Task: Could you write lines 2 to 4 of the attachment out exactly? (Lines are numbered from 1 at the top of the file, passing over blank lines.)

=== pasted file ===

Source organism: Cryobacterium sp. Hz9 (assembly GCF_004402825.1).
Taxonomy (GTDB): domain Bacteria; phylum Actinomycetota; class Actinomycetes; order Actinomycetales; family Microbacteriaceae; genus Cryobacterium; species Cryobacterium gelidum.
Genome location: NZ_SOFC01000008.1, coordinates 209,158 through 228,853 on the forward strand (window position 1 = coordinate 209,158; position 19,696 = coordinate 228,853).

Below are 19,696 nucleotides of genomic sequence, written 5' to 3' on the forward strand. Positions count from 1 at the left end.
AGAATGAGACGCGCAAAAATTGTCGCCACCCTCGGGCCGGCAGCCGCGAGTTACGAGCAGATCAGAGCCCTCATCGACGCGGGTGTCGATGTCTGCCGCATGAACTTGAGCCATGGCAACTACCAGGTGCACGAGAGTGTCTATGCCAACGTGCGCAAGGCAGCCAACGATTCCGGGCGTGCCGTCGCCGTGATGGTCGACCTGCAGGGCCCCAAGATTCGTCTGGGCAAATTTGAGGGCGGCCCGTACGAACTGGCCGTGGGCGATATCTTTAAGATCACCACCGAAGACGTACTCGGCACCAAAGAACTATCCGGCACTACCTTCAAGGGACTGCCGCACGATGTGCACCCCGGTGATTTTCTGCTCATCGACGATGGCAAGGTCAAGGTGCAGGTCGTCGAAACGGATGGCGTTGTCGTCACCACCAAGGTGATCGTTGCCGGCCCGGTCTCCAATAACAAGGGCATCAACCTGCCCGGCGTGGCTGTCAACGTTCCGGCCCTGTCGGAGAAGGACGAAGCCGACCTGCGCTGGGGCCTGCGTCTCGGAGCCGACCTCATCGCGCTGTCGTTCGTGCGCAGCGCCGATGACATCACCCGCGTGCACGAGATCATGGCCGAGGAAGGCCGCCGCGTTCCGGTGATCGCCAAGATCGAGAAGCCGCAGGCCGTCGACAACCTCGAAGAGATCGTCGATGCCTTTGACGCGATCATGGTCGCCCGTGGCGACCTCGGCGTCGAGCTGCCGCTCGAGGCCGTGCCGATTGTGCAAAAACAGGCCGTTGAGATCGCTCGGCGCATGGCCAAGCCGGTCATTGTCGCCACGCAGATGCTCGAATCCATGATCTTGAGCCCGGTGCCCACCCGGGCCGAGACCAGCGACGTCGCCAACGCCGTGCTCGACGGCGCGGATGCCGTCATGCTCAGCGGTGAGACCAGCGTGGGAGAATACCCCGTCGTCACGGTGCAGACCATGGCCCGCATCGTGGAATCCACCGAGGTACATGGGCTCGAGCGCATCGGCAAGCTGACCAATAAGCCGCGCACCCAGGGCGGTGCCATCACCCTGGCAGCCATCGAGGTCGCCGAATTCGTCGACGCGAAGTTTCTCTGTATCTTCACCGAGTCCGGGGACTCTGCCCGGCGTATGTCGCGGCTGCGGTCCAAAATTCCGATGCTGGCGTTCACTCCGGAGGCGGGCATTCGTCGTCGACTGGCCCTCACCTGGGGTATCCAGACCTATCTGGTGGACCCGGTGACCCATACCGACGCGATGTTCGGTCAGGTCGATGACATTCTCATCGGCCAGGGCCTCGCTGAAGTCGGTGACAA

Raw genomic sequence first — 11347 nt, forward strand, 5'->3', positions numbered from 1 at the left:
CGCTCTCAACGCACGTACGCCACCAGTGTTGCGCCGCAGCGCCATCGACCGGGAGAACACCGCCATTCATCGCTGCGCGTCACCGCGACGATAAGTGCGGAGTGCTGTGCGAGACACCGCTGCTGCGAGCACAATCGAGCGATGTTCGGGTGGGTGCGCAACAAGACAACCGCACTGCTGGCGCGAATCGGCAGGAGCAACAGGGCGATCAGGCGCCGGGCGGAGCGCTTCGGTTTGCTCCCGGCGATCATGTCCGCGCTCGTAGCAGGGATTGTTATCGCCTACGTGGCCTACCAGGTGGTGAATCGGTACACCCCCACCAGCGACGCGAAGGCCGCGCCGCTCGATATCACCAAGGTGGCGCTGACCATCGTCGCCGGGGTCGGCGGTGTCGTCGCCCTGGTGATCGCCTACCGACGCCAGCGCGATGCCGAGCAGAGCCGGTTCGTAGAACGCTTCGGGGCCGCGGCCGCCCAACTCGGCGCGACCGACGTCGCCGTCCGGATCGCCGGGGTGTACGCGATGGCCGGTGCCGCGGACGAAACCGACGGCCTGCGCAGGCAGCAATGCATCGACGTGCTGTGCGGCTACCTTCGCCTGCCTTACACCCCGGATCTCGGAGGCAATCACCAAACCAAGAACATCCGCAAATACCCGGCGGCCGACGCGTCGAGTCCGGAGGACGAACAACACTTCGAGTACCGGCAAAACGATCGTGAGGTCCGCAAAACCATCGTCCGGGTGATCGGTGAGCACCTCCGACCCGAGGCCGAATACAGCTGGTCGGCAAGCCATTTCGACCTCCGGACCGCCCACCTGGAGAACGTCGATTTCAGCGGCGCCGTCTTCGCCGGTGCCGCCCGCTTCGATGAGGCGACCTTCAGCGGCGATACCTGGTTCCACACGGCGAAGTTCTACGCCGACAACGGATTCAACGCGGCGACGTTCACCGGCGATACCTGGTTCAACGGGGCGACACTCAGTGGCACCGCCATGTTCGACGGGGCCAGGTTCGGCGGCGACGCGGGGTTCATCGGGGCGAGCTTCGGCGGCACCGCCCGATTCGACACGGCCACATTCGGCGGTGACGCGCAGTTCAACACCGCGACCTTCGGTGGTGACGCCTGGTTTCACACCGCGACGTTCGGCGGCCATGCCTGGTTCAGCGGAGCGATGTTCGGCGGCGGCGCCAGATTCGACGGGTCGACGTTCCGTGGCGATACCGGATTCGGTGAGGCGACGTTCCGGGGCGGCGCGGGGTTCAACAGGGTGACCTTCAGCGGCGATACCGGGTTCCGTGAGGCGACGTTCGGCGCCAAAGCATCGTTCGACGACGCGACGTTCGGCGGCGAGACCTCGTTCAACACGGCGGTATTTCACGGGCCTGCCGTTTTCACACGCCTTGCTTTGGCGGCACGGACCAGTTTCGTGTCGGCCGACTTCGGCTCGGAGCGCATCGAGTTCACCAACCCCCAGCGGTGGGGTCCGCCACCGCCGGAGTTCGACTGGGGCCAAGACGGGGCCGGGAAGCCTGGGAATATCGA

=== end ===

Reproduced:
Taxonomy (GTDB): domain Bacteria; phylum Actinomycetota; class Actinomycetes; order Actinomycetales; family Microbacteriaceae; genus Cryobacterium; species Cryobacterium gelidum.
Genome location: NZ_SOFC01000008.1, coordinates 209,158 through 228,853 on the forward strand (window position 1 = coordinate 209,158; position 19,696 = coordinate 228,853).

Below are 19,696 nucleotides of genomic sequence, written 5' to 3' on the forward strand. Positions count from 1 at the left end.